Legal arguments over Sarah Palin email “hack”

Remember when Sarah Palin’s Yahoo email account was hacked last year, and details of her private emails were distributed across the internet? If you were reading the Clu-blog last September you’ll remember that her account was broken into by a hacker who correctly guessed the answers to her “secret questions” about her date of birth, her postal code, and information about where she met her husband.

A university student called David Kernell, in the city of Knoxville, Tennessee, was identified by the authorities as the main suspect.

Kernell has now appeared in court, asking for the charges against him to be dismissed.

Kernell’s legal team are arguing that because an email address isn’t a name or a number (which apparently is the legal definition of an identity), accessing it can’t be classified as identity theft. Hmm – maybe it’s time for the legal world to catch up with the real world in that case. I know a lot of people who only seem to have an identity online these days. 🙂

Fascinatingly, according to media reports, the court has agreed not to use the word “hacking” in the trial.

Instead they’re going to use the phrase “unauthorized access to a protected computer.” The only exception? – and you should make sure you’re not drinking a cup of coffee over your keyboard before you read this – it turns out that the prosecutors can quote David Kernell himself, who allegedly told people he hacked into the Republican Vice-Presidential candidate’s email account.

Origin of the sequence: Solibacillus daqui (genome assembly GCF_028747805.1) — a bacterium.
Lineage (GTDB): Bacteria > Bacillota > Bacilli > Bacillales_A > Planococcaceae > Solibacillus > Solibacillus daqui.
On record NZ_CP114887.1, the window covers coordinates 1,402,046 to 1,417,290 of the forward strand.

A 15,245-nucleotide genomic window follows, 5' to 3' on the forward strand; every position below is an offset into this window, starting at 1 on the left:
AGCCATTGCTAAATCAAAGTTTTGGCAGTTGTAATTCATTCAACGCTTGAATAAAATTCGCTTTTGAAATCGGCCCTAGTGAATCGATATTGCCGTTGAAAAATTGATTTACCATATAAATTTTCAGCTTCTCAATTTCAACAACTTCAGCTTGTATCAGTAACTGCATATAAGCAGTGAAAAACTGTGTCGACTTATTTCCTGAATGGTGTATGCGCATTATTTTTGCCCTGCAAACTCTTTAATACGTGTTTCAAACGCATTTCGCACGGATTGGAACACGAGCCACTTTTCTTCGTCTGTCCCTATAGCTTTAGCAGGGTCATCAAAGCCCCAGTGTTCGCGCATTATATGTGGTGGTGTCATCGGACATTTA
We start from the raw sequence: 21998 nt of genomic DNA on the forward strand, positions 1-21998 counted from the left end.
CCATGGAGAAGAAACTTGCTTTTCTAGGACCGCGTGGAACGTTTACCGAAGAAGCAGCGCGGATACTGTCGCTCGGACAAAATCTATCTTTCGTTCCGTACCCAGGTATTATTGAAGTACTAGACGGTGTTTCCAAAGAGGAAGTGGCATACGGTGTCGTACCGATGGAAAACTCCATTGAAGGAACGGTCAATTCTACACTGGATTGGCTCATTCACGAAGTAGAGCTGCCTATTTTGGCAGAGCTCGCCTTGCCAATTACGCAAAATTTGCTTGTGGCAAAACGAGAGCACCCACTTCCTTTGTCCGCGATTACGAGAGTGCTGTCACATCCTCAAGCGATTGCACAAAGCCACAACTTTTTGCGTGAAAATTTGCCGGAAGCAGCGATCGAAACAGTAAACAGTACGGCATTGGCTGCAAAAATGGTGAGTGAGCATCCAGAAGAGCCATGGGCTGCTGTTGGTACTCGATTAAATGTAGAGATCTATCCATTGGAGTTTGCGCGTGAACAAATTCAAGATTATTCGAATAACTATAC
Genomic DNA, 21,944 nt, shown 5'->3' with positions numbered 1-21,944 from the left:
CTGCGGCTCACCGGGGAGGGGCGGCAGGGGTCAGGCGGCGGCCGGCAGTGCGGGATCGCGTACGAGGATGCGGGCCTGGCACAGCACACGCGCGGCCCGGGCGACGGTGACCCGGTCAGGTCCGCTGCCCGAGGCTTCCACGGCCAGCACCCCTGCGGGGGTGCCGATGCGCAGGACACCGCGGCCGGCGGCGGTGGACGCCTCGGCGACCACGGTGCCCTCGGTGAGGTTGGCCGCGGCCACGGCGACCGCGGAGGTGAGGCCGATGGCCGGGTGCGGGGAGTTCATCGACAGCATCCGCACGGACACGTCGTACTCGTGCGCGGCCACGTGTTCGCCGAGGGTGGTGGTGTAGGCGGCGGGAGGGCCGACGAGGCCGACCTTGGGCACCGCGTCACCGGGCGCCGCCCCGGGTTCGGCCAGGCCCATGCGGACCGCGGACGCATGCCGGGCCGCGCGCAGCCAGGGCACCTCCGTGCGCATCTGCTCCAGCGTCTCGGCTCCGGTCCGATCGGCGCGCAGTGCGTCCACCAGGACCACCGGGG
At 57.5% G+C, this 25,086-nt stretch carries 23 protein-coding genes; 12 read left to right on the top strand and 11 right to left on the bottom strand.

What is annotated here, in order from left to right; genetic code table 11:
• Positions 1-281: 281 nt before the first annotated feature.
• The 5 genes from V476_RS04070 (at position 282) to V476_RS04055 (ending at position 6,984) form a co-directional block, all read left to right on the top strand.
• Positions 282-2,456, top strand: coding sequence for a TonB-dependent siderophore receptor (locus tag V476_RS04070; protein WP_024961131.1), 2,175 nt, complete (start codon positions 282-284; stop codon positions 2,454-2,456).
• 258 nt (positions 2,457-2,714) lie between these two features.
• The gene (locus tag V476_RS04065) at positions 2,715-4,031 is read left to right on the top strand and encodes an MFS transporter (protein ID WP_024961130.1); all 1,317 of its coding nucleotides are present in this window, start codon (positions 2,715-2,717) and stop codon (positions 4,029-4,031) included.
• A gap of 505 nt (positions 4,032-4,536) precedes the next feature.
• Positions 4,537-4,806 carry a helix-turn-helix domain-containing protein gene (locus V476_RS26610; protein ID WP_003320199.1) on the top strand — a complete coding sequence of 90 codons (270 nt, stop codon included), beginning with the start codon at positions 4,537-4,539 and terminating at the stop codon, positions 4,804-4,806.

I hoped at the time that news of Palin’s lax attitude to her web email security (a problem she shares with Paris Hilton, as demonstrated in the video below) would warn others to take more care in future.

(Enjoy this video? You can check out more on the SophosLabs YouTube channel and subscribe if you like)

David Kernell’s trial is scheduled for 27th October, which in a cruel twist of fate is also his 22nd birthday. Personally I find it rather ironic that in a newspaper report about alleged identity theft, they reveal the full date of birth of the defendant – but there you go.